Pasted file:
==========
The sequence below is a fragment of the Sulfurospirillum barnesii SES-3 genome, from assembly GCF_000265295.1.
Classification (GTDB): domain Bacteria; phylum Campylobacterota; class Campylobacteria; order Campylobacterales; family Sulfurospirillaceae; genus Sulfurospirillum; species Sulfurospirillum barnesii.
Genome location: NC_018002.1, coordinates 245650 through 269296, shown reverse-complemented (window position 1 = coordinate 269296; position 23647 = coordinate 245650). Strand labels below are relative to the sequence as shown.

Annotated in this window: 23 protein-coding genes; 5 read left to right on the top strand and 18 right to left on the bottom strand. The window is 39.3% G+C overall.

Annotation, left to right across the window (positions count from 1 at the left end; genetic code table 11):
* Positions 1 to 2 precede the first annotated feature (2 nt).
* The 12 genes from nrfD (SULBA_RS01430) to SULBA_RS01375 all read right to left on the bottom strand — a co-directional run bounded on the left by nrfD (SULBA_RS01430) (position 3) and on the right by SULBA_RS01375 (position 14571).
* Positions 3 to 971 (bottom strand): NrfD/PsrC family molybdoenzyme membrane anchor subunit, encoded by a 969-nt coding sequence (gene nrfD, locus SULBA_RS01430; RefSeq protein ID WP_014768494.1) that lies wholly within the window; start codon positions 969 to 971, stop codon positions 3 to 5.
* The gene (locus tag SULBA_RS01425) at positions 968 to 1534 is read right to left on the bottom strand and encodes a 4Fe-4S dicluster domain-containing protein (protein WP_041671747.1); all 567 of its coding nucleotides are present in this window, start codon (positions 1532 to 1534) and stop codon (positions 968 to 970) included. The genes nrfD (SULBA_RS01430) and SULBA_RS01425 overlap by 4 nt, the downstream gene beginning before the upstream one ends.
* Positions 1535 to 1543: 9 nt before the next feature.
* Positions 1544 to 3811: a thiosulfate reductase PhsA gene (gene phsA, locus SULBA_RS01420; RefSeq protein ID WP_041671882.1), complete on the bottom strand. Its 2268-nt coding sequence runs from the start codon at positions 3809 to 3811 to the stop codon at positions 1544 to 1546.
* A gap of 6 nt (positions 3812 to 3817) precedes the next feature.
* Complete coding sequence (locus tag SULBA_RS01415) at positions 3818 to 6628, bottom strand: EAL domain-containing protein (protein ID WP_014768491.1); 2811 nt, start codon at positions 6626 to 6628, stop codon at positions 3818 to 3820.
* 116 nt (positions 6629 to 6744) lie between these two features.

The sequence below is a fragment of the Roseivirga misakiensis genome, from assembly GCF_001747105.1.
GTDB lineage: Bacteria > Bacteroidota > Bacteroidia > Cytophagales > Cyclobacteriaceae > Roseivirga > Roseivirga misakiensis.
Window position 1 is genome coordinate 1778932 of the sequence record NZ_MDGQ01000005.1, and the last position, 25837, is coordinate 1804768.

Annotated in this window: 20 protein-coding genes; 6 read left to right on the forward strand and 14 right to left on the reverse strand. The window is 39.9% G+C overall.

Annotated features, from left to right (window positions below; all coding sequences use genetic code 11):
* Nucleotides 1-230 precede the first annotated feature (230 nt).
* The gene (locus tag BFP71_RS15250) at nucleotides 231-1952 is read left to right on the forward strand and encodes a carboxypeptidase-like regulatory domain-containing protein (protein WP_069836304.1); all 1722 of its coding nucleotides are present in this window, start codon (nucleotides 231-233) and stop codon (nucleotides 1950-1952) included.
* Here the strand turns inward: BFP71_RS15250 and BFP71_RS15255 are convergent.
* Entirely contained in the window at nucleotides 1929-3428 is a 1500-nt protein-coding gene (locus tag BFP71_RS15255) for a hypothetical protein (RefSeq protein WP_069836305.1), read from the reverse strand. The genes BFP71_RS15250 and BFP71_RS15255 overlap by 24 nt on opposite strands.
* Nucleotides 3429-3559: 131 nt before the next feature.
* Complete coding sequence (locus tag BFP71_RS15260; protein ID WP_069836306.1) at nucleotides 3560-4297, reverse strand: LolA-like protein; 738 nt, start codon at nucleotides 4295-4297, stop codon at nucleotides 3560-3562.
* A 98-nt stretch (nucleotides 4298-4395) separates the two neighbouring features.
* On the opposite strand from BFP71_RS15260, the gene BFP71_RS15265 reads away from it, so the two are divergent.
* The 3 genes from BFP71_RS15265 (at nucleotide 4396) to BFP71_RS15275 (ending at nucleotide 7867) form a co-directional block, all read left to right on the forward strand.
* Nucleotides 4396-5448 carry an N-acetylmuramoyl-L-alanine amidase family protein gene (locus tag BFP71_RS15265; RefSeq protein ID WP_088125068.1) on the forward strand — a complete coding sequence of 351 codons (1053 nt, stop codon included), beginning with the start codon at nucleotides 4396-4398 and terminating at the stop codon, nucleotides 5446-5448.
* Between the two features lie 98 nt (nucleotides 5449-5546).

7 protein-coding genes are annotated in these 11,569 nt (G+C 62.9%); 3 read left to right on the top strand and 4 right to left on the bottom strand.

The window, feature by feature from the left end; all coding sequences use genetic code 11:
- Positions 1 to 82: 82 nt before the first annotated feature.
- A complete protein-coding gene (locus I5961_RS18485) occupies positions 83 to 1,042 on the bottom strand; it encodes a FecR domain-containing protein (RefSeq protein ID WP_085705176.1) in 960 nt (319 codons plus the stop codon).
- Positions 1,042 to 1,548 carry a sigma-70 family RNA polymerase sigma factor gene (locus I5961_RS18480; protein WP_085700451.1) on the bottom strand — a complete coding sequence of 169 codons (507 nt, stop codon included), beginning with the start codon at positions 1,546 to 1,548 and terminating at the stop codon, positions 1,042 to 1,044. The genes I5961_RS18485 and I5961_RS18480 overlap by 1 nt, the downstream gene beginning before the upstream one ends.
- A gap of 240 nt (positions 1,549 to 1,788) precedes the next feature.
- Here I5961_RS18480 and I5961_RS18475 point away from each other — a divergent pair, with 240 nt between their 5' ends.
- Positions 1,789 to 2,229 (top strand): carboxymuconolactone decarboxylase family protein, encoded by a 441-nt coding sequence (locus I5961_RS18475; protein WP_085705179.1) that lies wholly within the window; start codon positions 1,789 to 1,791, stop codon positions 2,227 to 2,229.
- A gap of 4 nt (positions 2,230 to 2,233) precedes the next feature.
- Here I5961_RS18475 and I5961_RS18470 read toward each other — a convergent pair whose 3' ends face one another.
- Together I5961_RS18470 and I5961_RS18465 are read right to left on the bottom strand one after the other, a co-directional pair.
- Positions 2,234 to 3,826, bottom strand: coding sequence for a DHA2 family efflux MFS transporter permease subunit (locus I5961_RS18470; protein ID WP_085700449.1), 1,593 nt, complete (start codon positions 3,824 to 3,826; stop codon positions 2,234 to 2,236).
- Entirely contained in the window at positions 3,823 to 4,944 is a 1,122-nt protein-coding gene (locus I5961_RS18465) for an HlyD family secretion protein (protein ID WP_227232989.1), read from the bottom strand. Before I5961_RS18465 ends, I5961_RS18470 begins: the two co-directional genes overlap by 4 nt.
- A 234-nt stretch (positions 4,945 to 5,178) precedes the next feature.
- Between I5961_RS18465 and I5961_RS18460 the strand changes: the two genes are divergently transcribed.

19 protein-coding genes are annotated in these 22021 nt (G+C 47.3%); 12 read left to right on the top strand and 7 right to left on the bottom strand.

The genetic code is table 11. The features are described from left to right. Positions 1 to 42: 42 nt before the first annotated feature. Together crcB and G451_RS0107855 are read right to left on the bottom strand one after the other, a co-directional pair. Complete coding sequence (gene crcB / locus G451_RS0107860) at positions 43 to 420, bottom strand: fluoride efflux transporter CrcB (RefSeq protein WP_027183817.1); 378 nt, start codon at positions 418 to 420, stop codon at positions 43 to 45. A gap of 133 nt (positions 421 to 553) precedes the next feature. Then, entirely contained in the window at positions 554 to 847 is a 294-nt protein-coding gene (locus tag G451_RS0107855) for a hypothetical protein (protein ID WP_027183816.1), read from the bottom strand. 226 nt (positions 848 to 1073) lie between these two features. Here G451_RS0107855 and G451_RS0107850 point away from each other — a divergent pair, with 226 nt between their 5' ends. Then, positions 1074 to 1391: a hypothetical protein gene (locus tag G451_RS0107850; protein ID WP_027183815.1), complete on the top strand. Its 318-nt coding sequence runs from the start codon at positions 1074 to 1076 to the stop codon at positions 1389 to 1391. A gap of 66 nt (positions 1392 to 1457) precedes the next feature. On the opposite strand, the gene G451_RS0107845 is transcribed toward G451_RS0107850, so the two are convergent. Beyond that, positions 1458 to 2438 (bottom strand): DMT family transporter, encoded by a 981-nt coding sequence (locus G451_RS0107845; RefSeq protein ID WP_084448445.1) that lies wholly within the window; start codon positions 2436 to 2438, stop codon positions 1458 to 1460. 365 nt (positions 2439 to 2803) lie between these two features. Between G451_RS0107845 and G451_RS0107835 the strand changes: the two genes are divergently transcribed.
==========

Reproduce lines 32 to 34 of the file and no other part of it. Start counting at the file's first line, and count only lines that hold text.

The window, feature by feature from the left end; all coding sequences use genetic code 11:
- Positions 1 to 82: 82 nt before the first annotated feature.
- A complete protein-coding gene (locus I5961_RS18485) occupies positions 83 to 1,042 on the bottom strand; it encodes a FecR domain-containing protein (RefSeq protein ID WP_085705176.1) in 960 nt (319 codons plus the stop codon).